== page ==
Day 9 – 25 Days of Christmas Challenge

People have been sending Christmas greetings to each other for hundreds of years. The first recorded use of ‘Merry Christmas‘ was in a Christmas letter sent in 1534.

The first known item that looked a bit like a Christmas card was given to King James I of England (who was also King James VI of Scotland) in 1611. The custom of sending Christmas cards, as we know them today, was started in the UK in 1843 by Sir Henry Cole. He was a senior civil servant (Government worker) who had helped set-up the new ‘Public Record Office’ (now called the Post Office), where he was an Assistant Keeper, and wondered how it could be used more by ordinary people. Sir Cole worked with his friend John Horsley, who was an artist, and made the first Christmas cards for the masses. At that time, these cards, and artists renditions were relatively cheap. Today, these originals are very rare and are very costly if you do find them. But Christmas cards were still mostly a tradition in England and Europe. Christmas cards did not become popular in the United States until 1915, when John C. Hall and two of his brothers created Hallmark Cards, who are still one of the biggest card makers today.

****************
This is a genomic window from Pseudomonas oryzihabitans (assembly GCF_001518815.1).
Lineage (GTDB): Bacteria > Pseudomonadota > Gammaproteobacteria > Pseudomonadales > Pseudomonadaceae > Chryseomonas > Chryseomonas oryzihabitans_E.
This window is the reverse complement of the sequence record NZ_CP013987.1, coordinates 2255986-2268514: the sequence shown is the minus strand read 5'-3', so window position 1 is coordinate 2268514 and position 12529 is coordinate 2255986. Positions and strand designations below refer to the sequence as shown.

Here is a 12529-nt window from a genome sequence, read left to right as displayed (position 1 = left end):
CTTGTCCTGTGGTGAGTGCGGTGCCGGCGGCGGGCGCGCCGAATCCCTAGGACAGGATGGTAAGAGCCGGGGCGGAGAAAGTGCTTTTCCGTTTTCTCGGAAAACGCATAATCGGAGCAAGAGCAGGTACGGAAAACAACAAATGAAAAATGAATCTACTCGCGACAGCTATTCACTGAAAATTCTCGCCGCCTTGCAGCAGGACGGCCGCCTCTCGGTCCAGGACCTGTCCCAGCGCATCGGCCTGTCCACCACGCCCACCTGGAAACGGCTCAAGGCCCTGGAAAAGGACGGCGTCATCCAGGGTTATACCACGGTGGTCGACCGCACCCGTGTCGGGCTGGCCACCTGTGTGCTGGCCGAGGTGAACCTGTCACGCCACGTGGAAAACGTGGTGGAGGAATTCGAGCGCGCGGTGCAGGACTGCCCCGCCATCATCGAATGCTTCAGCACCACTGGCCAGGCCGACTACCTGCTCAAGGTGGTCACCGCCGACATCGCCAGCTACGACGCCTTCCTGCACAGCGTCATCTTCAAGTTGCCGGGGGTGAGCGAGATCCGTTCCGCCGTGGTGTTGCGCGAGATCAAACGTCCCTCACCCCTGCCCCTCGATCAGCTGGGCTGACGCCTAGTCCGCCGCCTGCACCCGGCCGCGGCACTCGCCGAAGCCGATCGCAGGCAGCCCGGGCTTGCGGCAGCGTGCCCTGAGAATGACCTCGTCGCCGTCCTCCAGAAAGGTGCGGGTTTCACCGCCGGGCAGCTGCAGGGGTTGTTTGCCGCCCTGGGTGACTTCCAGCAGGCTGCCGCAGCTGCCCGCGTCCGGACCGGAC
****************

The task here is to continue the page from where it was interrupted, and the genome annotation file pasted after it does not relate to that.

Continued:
I love sending and receiving Christmas cards. It is a big production in my house every year. I send the cards themselves, with a letter of the year’s events and happenings and a photo of us as well. After all, the purpose of Christmas cards to connect with your family and friends, and those you don’t see regularly.

Merry Christmas and Happy Holidays.

Author: ajeanneinthekitchen

I have worked in the restaurant and catering industry for 35 years. I attended 2 culinary schools in Southern California, and have a degree in culinary arts from the Southern California School of Culinary Arts, as well as a few other degrees in other areas. I love to cook and I love to feed people.

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